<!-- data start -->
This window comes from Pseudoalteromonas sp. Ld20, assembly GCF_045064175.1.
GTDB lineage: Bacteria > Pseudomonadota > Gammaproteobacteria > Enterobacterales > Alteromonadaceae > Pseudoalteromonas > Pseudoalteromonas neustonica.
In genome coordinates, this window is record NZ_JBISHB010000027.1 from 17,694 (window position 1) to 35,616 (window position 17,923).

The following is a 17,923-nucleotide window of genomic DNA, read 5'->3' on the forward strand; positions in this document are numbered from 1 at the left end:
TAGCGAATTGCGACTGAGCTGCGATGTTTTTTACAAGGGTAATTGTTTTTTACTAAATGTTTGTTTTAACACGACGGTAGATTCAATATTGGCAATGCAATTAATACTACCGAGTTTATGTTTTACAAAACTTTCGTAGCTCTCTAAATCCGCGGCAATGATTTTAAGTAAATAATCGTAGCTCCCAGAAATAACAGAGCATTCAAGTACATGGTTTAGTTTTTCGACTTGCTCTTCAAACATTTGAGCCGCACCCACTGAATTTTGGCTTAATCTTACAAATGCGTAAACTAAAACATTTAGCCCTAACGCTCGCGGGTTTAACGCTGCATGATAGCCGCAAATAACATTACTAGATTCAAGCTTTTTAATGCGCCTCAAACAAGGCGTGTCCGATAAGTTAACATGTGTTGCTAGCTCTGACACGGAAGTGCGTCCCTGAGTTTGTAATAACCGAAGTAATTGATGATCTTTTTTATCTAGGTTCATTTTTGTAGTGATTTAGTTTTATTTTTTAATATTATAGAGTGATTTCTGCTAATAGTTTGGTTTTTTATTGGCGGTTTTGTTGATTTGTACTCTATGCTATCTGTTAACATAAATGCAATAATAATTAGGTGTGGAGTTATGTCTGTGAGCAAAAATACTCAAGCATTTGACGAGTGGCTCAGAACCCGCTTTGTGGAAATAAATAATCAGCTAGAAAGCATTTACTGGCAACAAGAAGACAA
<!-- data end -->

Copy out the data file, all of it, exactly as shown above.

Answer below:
This window comes from Pseudoalteromonas sp. Ld20, assembly GCF_045064175.1.
GTDB lineage: Bacteria > Pseudomonadota > Gammaproteobacteria > Enterobacterales > Alteromonadaceae > Pseudoalteromonas > Pseudoalteromonas neustonica.
In genome coordinates, this window is record NZ_JBISHB010000027.1 from 17,694 (window position 1) to 35,616 (window position 17,923).

The following is a 17,923-nucleotide window of genomic DNA, read 5'->3' on the forward strand; positions in this document are numbered from 1 at the left end:
TAGCGAATTGCGACTGAGCTGCGATGTTTTTTACAAGGGTAATTGTTTTTTACTAAATGTTTGTTTTAACACGACGGTAGATTCAATATTGGCAATGCAATTAATACTACCGAGTTTATGTTTTACAAAACTTTCGTAGCTCTCTAAATCCGCGGCAATGATTTTAAGTAAATAATCGTAGCTCCCAGAAATAACAGAGCATTCAAGTACATGGTTTAGTTTTTCGACTTGCTCTTCAAACATTTGAGCCGCACCCACTGAATTTTGGCTTAATCTTACAAATGCGTAAACTAAAACATTTAGCCCTAACGCTCGCGGGTTTAACGCTGCATGATAGCCGCAAATAACATTACTAGATTCAAGCTTTTTAATGCGCCTCAAACAAGGCGTGTCCGATAAGTTAACATGTGTTGCTAGCTCTGACACGGAAGTGCGTCCCTGAGTTTGTAATAACCGAAGTAATTGATGATCTTTTTTATCTAGGTTCATTTTTGTAGTGATTTAGTTTTATTTTTTAATATTATAGAGTGATTTCTGCTAATAGTTTGGTTTTTTATTGGCGGTTTTGTTGATTTGTACTCTATGCTATCTGTTAACATAAATGCAATAATAATTAGGTGTGGAGTTATGTCTGTGAGCAAAAATACTCAAGCATTTGACGAGTGGCTCAGAACCCGCTTTGTGGAAATAAATAATCAGCTAGAAAGCATTTACTGGCAACAAGAAGACAA